It were as wise to cast a violet into a crucible that you might discover the formal principle of its colour and odour, as seek to transfuse from one language into another the creations of a poet. The plant must spring again from its seed, or it will bear no flowerand this is the burthen of the curse of Babel.
(Percy Bysshe Shelley (1792-1822), British poet. A Defence of Poetry (written 1821, published 1840).)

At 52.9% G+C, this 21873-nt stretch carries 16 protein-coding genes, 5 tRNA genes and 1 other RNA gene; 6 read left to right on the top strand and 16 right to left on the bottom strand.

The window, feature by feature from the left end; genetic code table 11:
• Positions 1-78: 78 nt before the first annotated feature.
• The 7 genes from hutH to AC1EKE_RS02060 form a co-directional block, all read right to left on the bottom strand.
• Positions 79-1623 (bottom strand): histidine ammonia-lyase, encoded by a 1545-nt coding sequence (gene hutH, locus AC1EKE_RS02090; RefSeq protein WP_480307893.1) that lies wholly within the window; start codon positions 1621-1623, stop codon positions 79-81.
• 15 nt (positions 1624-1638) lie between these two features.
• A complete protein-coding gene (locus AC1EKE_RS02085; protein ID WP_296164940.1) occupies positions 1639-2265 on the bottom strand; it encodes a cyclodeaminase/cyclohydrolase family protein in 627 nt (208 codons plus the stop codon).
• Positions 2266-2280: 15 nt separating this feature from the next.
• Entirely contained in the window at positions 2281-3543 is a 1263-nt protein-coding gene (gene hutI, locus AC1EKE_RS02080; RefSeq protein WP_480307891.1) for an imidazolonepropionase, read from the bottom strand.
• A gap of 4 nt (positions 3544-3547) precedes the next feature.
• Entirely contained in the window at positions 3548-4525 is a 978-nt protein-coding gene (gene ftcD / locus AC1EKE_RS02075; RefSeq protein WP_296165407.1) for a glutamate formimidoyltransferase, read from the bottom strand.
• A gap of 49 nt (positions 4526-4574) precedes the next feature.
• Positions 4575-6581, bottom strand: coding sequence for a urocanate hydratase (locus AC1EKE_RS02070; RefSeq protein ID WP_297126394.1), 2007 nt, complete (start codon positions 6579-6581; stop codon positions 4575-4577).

He should be as vigorous as a sugar maple, with sap enough to maintain his own verdure,... and not like a vine, which being cut in the spring bears no fruit, but bleeds to death in the endeavor to heal its wounds.
(Henry David Thoreau (1817-1862), U.S. philosopher, author, naturalist. A Week on the Concord and Merrimack Rivers (1849), in The Writings of Henry David Thoreau, vol. 1, p. 101, Houghton Mifflin (1906).)